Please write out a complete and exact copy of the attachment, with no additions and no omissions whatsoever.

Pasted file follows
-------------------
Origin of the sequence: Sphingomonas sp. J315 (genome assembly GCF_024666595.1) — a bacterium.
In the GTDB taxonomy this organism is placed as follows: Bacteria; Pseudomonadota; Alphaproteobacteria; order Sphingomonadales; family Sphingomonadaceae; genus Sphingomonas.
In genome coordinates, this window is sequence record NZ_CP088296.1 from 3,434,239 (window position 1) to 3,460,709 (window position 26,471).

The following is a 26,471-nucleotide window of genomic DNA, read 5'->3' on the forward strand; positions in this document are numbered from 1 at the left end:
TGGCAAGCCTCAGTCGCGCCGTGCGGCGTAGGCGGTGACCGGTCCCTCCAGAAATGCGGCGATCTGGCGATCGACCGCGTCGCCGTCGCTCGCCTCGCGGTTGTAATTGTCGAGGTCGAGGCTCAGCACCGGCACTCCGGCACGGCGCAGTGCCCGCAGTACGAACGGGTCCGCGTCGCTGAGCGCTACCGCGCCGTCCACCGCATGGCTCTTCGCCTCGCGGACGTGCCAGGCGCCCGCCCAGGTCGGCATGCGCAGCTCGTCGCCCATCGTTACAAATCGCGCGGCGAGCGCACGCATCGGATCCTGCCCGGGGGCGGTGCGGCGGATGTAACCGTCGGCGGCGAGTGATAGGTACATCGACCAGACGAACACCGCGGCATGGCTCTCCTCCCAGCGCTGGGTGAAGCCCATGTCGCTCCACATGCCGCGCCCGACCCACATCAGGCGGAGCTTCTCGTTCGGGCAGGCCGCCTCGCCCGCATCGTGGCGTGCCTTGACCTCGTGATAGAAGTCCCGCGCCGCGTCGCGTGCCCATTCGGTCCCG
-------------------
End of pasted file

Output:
Origin of the sequence: Sphingomonas sp. J315 (genome assembly GCF_024666595.1) — a bacterium.
In the GTDB taxonomy this organism is placed as follows: Bacteria; Pseudomonadota; Alphaproteobacteria; order Sphingomonadales; family Sphingomonadaceae; genus Sphingomonas.
In genome coordinates, this window is sequence record NZ_CP088296.1 from 3,434,239 (window position 1) to 3,460,709 (window position 26,471).

The following is a 26,471-nucleotide window of genomic DNA, read 5'->3' on the forward strand; positions in this document are numbered from 1 at the left end:
TGGCAAGCCTCAGTCGCGCCGTGCGGCGTAGGCGGTGACCGGTCCCTCCAGAAATGCGGCGATCTGGCGATCGACCGCGTCGCCGTCGCTCGCCTCGCGGTTGTAATTGTCGAGGTCGAGGCTCAGCACCGGCACTCCGGCACGGCGCAGTGCCCGCAGTACGAACGGGTCCGCGTCGCTGAGCGCTACCGCGCCGTCCACCGCATGGCTCTTCGCCTCGCGGACGTGCCAGGCGCCCGCCCAGGTCGGCATGCGCAGCTCGTCGCCCATCGTTACAAATCGCGCGGCGAGCGCACGCATCGGATCCTGCCCGGGGGCGGTGCGGCGGATGTAACCGTCGGCGGCGAGTGATAGGTACATCGACCAGACGAACACCGCGGCATGGCTCTCCTCCCAGCGCTGGGTGAAGCCCATGTCGCTCCACATGCCGCGCCCGACCCACATCAGGCGGAGCTTCTCGTTCGGGCAGGCCGCCTCGCCCGCATCGTGGCGTGCCTTGACCTCGTGATAGAAGTCCCGCGCCGCGTCGCGTGCCCATTCGGTCCCG